Born without shinbones, Aimee Mullins had her legs amputated below the knee when she was just 1 year old. Through her amazing persistence and incredible spirit, she went on to become an actress, model, athlete, and speaker.
Below is a video of a TED Talk she gave. She talks about labels, limiting beliefs, the influence of adults and society on children, and brings up many important things every parent, caregiver, and educator should consider. Please take the time to watch or listen, and join me below for my thoughts on Aimee Mullins’ brilliant and inspiring talk.
Words create limits. As a student I remember distinctly my fourth grade teacher telling me I was not artistic. I believed this until I was an adult. On the playground children bandy about single word insults that are devastating. Where do they learn this careless behavior? When I catch this and ask them to define the words they are using, they can’t, but the damage is being done. In both these instances the careless use of words has great devastating power behind them. Recognizing that the words we choose can destroy or empower is life changing. Educating children and ourselves on the power of words is something we could all benefit from.
You have the power to shape your perception. You can’t control everything that happens to you. Sometimes circumstances are beyond our control. However, our perceptions of those circumstances can be altered at any time. We all have the power to change our outlook. Learning how to see the positive in a less then ideal situation is a skill that you can take with you anywhere and will last a life time.
A great way to do this is the “Yes, But” exercise. It allows you to acknowledge that the situation isn’t perfect (denial never helps) but it allows you to frame it in a positive way. Such as “Breaking my arm and having to spend the summer in a cast isn’t fun, BUT it allows me to learn how to use my other hand.” (this strategy and others are covered in-depth in my e-book “Growing Creative Kids”)
It does take conscious effort to see things in a positive light, but once you develop the habit it becomes automatic. It might be a good family habit to develop during a “Creative Kids 30 day challenge”.
Adversity is part of life. As Aimee says:
“the question isn’t whether or not you’re going to meet adversity, but how you’re going to meet it. So, our responsibility is not simply shielding those we care for from adversity, but preparing them to meet it well. And we do a disservice to our kids when we make them feel that they’re not equipped to adapt.”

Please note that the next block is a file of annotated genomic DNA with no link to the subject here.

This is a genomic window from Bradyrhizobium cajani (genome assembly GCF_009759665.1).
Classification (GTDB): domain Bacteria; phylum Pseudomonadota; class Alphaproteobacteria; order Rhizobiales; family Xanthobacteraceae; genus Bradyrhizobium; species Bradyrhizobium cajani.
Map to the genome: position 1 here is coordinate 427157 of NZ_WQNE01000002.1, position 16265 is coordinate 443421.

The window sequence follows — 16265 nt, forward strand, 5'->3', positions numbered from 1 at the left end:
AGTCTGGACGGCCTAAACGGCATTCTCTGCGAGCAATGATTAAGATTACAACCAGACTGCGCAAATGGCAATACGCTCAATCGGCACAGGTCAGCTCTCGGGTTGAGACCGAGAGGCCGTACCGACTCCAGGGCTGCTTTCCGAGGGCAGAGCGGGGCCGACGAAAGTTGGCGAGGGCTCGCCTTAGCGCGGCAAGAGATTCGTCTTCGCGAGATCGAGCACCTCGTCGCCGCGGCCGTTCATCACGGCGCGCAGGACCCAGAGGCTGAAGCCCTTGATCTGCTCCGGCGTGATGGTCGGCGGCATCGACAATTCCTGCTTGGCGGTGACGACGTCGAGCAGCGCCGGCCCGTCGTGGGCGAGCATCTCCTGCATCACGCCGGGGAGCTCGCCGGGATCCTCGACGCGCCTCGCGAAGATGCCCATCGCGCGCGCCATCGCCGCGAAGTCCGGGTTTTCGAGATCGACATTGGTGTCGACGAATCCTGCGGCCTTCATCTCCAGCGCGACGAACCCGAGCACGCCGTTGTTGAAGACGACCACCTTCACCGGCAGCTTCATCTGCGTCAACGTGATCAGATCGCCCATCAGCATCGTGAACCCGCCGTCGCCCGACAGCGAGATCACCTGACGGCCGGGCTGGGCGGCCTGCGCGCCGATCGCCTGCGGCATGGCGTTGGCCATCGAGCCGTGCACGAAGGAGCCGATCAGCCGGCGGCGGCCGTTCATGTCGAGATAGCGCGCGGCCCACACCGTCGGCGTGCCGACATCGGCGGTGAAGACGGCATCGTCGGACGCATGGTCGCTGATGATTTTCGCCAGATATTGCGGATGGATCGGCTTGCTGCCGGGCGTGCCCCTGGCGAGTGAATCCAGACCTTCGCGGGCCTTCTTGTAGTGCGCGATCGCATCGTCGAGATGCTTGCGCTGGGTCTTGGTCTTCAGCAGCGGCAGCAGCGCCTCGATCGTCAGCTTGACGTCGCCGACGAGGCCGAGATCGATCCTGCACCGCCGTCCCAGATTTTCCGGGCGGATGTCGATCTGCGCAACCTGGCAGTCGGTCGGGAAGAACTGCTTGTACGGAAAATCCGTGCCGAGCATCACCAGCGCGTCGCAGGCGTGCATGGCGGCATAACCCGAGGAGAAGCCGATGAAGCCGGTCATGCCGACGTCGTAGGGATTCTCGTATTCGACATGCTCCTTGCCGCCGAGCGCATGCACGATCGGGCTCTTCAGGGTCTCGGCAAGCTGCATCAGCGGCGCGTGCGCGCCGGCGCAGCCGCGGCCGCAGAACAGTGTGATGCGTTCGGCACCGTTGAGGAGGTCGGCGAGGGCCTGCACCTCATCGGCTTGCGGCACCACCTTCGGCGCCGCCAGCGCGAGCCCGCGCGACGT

Powerful stuff. We all want to shield and protect our kids from life, however adversity gives us the opportunity to learn how to be creative problem-solvers. Parents are the best model children have for dealing with adversity. Do you meet challenges head on? Or allow them to overwhelm you? Whatever you do, you can be sure your children are noticing and it is shaping who they become.
Aimee goes on to say:
“It’s not about devaluing, or negating, these more trying times as something we want to avoid or sweep under the rug, but instead to find those opportunities wrapped in the adversity. So maybe the idea I want to put out there is, not so much overcoming adversity, as it is opening ourselves up to it, embracing it, grappling with it, to use a wrestling term, maybe even dancing with it. And, perhaps, if we see adversity as natural, consistent and useful, we’re less burdened by the presence of it.”
Poetic, Powerful, Perceptive. Dancing with adversity. I love it.
There is no normal. Unfortunately our society is very concerned with “normal.” It is the benchmark we tend to measure children against, especially within the public school system. We are very concerned with making the grade on standardized tests and get the most school funding when everyone is at an acceptable, normal level. Teaching children to be creative takes more work, planning and funding so it is often left up to the parents. My desire is to give parents the inspiration and tools to do this is one of the primary goals of of this blog. Helping children to release and recognize their special skills and abilities should be a primary goal of all of us, after all today’s children are tomorrows creative future.
To Educate – bring forth from within. This stuck a chord with me, as it is a tenant of what I believe education should be. One day when I was frustrated with trying to impress knowledge, I asked myself what if we looked at it differently? What if we looked at educating children like we would grow a garden, a garden of creativity within a child? This set my career path as a writer and a blogger and culminated in my e-book “Growing Creative Kids” for which this blog is named. Every single child has limitless potential, what special gifts does your child have within them that you can nurture?
The only true disability is a crushed spirit. Aimee’s final thoughts are incredibly powerful.
“I think that the only true disability is a crushed spirit, a spirit that’s been crushed doesn’t have hope. It doesn’t see beauty. It no longer has our natural, childlike curiosity and our innate ability to imagine. If instead, we can bolster a human spirit to keep hope, to see beauty in themselves and others, to be curious and imaginative, then we are truly using our power well. When a spirit has those qualities, we are able to create new realities and new ways of being.”
Lessons I have learned: The human spirit is very delicate, yet incredibly resilient. Single words can pigeon-hole a person for life or inspire them to greatness. Normal is nothing more than common. True education is to bring forth greatness. You have the power to change your perception whenever you feel like it. Adversity is opportunity in disguise, dance with it. Thank you Aimee, for your insights and inspiration.